Sefton Council has lost its legal fight to order Highways England to re-consult on proposals to ease traffic on the A5036 (Dunnings Bridge Road) by building a dual carriageway through Rimrose Valley Country Park.
Following a High Court hearing in Manchester on October 23, a judgement was issued today (November, 16) dismissing the application. Mr Justice Kerr ruled that he would not order Highways England to re-consult and include the tunnel option for the proposed Port Access route through Rimrose Valley.
Despite the strong case the Council made that Highways England had failed to include the tunnel option in its consultation or in any event failed to include it in a lawful way, the High Court ruled in favour of Highways England.
The Council believes the judgement was lost because the Government and Highways England failed to make adequate financial provision for the full range of options including a tunnel. The judge was clear in his statement that the budget for the scheme was a political decision and not a decision for the courts.
Sefton Council’s decision to apply for a judicial review was agreed to be valid by Mr Justice Kerr.
Cllr Ian Maher, Labour Leader of Sefton Council, said: “I’m really disappointed by this decision and I will be seeking legal advice to see if there’s anything else we can do as I firmly believe that the tunnel option is the only option which could balance the need for improved access to the port with the needs of the local community.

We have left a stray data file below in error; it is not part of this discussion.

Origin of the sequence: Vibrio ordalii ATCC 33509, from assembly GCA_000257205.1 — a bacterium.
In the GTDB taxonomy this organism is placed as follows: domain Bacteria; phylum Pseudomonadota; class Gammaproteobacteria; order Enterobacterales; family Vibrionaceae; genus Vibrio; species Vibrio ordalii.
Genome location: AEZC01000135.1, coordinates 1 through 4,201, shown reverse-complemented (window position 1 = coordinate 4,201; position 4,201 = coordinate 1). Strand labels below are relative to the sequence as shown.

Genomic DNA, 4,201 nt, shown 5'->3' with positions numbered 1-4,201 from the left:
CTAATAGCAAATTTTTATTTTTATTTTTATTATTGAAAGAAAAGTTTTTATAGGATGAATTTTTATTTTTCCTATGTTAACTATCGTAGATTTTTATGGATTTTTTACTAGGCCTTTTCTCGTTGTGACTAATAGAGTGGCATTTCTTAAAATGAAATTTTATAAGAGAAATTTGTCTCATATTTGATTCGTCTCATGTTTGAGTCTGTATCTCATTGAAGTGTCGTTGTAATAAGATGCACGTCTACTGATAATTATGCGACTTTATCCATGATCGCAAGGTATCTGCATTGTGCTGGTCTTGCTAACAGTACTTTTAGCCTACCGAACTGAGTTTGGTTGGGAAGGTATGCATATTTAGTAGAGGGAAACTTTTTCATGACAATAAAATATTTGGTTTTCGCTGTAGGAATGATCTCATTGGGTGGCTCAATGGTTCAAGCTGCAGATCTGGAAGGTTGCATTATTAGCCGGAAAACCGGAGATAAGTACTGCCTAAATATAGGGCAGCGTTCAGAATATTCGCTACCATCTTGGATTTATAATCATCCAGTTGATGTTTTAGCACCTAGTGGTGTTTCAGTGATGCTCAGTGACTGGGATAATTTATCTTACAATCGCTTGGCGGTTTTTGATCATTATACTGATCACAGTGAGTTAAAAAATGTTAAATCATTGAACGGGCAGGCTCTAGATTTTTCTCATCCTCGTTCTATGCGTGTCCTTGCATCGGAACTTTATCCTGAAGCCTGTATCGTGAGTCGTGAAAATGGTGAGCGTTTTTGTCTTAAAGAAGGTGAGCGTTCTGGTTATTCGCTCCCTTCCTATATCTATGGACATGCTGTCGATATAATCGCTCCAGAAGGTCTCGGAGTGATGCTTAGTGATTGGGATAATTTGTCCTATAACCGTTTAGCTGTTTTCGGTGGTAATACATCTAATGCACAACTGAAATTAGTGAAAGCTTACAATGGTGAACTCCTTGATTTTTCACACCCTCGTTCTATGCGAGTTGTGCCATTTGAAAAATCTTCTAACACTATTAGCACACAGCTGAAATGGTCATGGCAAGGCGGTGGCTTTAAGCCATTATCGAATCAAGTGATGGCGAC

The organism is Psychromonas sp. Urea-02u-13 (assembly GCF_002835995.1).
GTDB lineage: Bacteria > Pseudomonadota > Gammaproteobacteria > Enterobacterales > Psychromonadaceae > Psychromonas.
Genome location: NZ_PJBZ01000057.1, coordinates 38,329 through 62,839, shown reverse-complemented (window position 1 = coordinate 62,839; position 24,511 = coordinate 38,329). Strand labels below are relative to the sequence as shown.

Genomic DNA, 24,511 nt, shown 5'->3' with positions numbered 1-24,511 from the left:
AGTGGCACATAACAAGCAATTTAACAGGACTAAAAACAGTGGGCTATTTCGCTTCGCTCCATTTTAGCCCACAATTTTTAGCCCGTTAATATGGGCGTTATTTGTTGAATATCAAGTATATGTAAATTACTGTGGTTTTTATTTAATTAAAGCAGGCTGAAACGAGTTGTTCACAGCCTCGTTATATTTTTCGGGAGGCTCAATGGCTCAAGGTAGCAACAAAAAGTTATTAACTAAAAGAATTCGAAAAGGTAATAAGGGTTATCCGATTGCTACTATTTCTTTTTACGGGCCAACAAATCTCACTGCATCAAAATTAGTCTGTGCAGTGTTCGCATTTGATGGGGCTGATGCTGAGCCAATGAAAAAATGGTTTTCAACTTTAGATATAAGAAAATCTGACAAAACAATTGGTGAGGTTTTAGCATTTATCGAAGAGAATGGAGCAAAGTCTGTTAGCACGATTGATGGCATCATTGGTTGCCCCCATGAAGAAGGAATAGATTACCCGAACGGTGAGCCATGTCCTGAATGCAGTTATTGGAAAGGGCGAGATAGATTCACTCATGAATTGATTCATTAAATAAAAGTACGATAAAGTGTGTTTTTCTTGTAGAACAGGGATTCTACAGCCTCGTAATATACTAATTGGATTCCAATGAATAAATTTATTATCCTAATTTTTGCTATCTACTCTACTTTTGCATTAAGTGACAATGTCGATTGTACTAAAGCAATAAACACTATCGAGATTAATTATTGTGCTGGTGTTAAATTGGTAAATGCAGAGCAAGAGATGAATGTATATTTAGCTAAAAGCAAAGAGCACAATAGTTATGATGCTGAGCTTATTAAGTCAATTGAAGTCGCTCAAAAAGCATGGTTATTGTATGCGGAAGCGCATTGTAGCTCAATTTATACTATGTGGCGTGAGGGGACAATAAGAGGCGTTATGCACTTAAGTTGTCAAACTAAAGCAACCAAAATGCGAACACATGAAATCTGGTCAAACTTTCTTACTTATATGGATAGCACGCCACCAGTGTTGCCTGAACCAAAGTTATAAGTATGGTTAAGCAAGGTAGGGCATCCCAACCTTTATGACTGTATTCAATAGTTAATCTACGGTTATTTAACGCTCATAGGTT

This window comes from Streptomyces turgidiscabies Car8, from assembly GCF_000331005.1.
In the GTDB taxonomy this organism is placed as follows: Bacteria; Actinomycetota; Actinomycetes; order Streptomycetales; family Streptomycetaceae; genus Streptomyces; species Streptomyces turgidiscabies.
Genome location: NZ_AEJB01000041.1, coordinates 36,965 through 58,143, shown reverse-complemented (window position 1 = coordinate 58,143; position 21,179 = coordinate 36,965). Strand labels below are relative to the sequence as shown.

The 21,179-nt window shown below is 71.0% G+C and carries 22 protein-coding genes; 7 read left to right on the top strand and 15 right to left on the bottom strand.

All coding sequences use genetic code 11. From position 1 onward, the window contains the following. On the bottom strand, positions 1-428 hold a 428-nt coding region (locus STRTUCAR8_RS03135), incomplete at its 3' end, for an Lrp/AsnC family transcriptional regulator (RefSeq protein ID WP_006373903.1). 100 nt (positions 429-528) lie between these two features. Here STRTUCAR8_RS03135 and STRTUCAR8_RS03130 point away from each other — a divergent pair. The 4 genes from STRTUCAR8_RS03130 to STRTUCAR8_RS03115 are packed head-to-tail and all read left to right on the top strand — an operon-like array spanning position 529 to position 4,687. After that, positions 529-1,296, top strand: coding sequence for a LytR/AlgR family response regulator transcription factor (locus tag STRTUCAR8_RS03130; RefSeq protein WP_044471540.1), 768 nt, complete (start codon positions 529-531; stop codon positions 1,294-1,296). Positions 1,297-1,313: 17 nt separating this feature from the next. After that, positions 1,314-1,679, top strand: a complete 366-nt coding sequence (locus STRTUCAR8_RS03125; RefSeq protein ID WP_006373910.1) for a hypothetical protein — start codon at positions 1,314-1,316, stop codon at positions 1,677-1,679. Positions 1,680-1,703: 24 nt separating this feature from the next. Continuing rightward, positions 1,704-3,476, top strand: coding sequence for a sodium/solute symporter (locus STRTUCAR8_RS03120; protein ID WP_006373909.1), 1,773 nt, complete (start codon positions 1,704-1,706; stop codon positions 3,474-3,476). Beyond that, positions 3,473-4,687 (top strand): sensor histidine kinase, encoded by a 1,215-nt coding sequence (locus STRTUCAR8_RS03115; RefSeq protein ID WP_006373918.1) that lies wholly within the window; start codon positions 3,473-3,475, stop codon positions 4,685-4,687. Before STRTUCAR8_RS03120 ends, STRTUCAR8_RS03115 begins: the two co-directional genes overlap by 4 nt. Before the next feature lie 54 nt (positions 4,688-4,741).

“Their failure to include the tunnel as an option in the consultation process has deprived our residents of the opportunity to express a view and this is wrong. It is also completely at odds with the Government’s agenda to improve air quality and a slap in the face for local residents who suffer the resulting implications including the loss of a much loved urban green space.
“This ruling is a further blow to us, especially after learning that Highways England has backed a multi-billion-pound tunnel crossing under the River Thames between Essex and Kent. They have agreed to spend billions on a tunnel under the River Thames but ruled out building one in Sefton because it cost too much. It just smacks of double standards and reinforces my belief that we are treated as the poor relation in the North.
“Throughout this process it seems that all Highways England has been concerned about is the cost of the scheme and not one thought has been shown towards the detrimental impact on our communities. In his judgement Mr Justice Kerr said the scheme and allocated finances was ultimately a political decision so I call on the Government to now show some steel and really reconsider this, make the money available as they have done in the South and start to put the health and wellbeing of our communities first.”